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Faculty for Biology, Chemistry, and Earth Sciences

Macromolecular Chemistry I:

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Meides, N.; Menzel, T.; Pötzschner, B.; Löder, M.; Mansfeld, U.; Strohriegl, P.; Altstädt, V.; Senker, J.: Reconstructing the Environmental Degradation of Polystyrene by Accelerated Weathering, Environmental Science and Technology, 55(12), 7930-7938 (2021) -- DOI: 10.1021/acs.est.0c07718
Abstract:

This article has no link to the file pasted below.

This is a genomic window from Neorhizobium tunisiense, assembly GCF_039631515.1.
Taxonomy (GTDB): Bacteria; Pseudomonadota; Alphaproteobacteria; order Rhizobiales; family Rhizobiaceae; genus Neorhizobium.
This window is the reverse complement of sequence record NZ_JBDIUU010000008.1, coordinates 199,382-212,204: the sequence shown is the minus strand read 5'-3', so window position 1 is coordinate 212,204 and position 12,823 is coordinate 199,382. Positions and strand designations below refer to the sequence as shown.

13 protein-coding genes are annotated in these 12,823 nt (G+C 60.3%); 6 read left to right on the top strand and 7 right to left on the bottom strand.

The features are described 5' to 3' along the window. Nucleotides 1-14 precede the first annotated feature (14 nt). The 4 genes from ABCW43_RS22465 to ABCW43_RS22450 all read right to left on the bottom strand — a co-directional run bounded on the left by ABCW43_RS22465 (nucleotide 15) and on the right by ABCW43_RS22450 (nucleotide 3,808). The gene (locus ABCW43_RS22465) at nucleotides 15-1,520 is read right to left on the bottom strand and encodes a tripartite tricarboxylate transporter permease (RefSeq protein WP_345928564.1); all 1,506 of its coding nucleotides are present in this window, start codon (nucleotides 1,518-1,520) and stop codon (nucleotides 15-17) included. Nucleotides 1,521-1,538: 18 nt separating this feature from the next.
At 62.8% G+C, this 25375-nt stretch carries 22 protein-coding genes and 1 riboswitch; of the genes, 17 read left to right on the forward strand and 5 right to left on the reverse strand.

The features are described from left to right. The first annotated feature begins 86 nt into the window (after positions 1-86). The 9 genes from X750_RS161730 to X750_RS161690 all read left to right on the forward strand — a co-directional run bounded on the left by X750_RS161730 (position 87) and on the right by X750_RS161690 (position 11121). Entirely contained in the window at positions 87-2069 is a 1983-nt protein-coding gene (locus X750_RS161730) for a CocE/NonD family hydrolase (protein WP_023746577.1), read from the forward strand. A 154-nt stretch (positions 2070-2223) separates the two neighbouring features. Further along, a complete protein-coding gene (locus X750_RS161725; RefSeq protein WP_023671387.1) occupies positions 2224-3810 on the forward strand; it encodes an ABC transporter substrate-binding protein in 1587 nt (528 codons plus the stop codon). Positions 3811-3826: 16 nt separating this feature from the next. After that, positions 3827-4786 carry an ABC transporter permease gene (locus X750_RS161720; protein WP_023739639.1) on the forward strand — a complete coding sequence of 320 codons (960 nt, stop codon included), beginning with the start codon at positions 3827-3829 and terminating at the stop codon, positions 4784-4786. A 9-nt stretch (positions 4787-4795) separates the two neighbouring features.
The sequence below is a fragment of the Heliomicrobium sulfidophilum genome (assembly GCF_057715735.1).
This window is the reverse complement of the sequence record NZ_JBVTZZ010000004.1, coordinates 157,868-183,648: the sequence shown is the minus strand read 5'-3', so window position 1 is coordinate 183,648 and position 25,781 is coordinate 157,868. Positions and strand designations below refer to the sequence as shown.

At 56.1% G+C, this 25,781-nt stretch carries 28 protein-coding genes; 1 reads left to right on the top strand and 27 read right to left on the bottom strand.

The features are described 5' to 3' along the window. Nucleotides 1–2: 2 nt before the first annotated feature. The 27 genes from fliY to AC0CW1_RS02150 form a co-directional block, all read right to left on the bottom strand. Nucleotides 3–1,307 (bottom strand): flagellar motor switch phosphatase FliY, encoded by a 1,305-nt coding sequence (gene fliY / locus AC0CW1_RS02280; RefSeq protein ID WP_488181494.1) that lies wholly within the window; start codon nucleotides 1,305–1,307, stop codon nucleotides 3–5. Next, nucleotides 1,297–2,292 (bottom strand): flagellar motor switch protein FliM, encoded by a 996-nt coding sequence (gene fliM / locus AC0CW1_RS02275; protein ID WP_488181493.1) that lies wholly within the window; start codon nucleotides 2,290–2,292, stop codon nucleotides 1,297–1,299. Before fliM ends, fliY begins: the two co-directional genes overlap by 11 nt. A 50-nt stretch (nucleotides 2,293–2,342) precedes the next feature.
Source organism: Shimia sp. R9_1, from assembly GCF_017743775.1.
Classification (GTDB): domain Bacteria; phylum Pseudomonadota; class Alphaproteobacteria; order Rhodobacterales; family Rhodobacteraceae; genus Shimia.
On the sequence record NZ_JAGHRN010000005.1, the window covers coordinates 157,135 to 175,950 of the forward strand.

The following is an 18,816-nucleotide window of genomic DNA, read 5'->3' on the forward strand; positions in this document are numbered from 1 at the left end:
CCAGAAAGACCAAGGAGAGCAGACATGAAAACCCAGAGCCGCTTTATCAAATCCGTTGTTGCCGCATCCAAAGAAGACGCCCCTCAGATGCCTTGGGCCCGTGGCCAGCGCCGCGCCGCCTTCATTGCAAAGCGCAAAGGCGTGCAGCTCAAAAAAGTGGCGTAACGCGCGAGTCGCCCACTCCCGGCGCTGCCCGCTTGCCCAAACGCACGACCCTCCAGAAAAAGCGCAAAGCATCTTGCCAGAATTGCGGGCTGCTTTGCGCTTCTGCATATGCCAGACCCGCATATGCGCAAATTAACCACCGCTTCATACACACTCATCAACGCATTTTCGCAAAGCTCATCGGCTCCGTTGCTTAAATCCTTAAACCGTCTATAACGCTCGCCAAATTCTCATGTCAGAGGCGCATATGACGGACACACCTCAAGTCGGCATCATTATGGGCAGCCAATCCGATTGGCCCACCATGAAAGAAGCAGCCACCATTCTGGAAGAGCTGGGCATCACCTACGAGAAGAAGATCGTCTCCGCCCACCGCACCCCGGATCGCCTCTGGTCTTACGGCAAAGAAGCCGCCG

The fragmentation of macro- into microplastics (MP) is the main source of MP in the environment. Nevertheless, knowledge about degradation mechanisms, changes in chemical composition, morphology, and residence times is still limited. Here, we present a long-term accelerated weathering study on polystyrene (PS) tensile bars and MP particles using simulated solar radiation and mechanical stress. The degradation process was monitored by gel permeation chromatography (GPC), scanning electron microscopy (SEM), energy-dispersive X-ray (EDX), C-13 magic-angle spinning (MAS) NMR spectroscopy, tensile testing, and Monte Carlo simulations. We verified that degradation proceeds in two main stages. Stage I is dominated by photooxidation in a near-surface layer. During stage II, microcrack formation and particle rupturing accelerate the degradation. Depending on the ratio and intensity of the applied stress factors, MP degradation kinetics and lifetimes vary dramatically and an increasing amount of small MP fragments with high proportions of carboxyl, peroxide, and keto groups is continuously released into the environment. The enhanced surface area for adsorbing pollutants and forming biofilms modifies the uptake behavior and interaction with organisms together with potential ecological risks. We expect the proposed two-stage model to be valid for predicting the abiotic degradation of other commodity plastics with a carbon-carbon backbone.
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